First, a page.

Search IntMath
Close

# High fuel costs affecting learning

By Murray Bourne, 06 Aug 2008

A sign of the times. In "Fuel prices force schools to get creative - School districts scramble to offset the effects of rising transportation costs" (no longer available), we read how:

[One school] district's annual fuel budget totaled $225,000 three years ago, when prices averaged a little more than$2 a gallon; this year, however, the budget is around \$350,000.

Online conferencing and "virtual field trips" are some of the solutions that districts are using to reduce costs.

Jane McDonald, from George Mason University's Graduate School of Education, says that schools could look at models where students stay home for one or more days per week.

And further:

McDonald believes the current fuel crisis might be an opportunity to rethink, restructure, and reorganize the traditional educational system.

It doesn't make a lot of sense to me that we have convenient and sophisticated communication tools and we still commute, polluting the atmosphere and spending a fortune.

Sure, people need to meet face to face and that important aspect of being human should definitely be preserved. But we don't have to do that every day of the week. And there are issues with letting novices loose with technology (I mean both the students and the teachers) without the pre-requisite skills for online lesson design (teachers) and online learning (students).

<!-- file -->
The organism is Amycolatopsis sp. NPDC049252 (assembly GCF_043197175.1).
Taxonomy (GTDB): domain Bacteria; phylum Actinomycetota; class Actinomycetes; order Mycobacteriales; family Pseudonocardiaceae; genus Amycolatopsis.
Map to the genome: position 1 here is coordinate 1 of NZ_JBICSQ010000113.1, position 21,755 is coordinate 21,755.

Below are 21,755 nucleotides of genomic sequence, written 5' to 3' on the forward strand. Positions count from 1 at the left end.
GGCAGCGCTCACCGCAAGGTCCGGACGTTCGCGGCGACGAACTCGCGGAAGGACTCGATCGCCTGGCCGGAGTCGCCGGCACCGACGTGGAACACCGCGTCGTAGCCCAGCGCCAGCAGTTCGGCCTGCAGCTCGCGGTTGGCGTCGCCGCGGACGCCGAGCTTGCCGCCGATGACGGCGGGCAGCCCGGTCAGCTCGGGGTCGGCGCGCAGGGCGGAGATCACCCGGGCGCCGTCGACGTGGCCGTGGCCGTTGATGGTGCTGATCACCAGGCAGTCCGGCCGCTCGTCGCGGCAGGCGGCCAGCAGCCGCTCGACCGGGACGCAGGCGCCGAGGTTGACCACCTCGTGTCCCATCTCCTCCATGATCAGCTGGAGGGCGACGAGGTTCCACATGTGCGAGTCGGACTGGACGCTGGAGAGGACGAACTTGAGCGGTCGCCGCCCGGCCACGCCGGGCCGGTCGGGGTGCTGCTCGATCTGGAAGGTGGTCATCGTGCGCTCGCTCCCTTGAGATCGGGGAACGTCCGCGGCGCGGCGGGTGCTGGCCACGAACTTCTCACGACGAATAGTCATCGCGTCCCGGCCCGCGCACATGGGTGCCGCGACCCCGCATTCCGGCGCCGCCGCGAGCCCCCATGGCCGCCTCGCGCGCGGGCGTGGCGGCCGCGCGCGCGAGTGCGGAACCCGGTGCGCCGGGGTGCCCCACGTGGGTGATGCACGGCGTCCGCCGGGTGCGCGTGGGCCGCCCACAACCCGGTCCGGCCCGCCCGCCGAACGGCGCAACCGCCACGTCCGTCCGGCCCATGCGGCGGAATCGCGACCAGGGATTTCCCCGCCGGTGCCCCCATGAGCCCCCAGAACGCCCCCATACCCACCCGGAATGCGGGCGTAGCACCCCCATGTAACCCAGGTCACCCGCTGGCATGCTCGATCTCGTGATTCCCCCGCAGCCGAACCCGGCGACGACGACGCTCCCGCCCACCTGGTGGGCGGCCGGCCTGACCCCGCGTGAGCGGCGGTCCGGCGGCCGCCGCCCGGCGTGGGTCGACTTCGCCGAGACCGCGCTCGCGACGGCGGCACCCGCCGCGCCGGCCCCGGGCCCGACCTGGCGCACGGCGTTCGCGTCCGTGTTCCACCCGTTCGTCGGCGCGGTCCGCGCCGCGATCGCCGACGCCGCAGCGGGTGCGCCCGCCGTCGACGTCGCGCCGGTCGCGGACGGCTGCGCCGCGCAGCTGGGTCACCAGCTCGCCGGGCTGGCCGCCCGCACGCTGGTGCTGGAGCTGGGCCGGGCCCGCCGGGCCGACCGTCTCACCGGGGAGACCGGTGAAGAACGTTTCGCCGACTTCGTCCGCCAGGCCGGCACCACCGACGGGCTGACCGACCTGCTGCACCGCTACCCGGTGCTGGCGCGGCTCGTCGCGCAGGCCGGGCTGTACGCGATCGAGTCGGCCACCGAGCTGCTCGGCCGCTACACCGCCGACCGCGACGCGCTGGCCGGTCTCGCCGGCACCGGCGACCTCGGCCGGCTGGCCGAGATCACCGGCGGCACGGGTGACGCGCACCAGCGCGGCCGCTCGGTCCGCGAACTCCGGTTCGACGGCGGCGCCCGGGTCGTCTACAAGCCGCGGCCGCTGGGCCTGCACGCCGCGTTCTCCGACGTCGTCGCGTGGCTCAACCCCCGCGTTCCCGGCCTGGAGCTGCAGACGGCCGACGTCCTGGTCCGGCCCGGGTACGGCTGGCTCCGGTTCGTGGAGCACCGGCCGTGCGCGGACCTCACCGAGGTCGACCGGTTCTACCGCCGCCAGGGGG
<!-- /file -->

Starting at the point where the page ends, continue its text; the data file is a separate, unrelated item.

While fuel prices have eased a bit in the last week or so, they are set to rise in the future. It is inevitable.

Big changes are coming.

Be the first to comment below.

### Comment Preview

HTML: You can use simple tags like <b>, <a href="...">, etc.

To enter math, you can can either:

1. Use simple calculator-like input in the following format (surround your math in backticks, or qq on tablet or phone):
a^2 = sqrt(b^2 + c^2)
(See more on ASCIIMath syntax); or
2. Use simple LaTeX in the following format. Surround your math with $$ and $$.
$$\int g dx = \sqrt{\frac{a}{b}}$$
(This is standard simple LaTeX.)

NOTE: You can mix both types of math entry in your comment.

From Math Blogs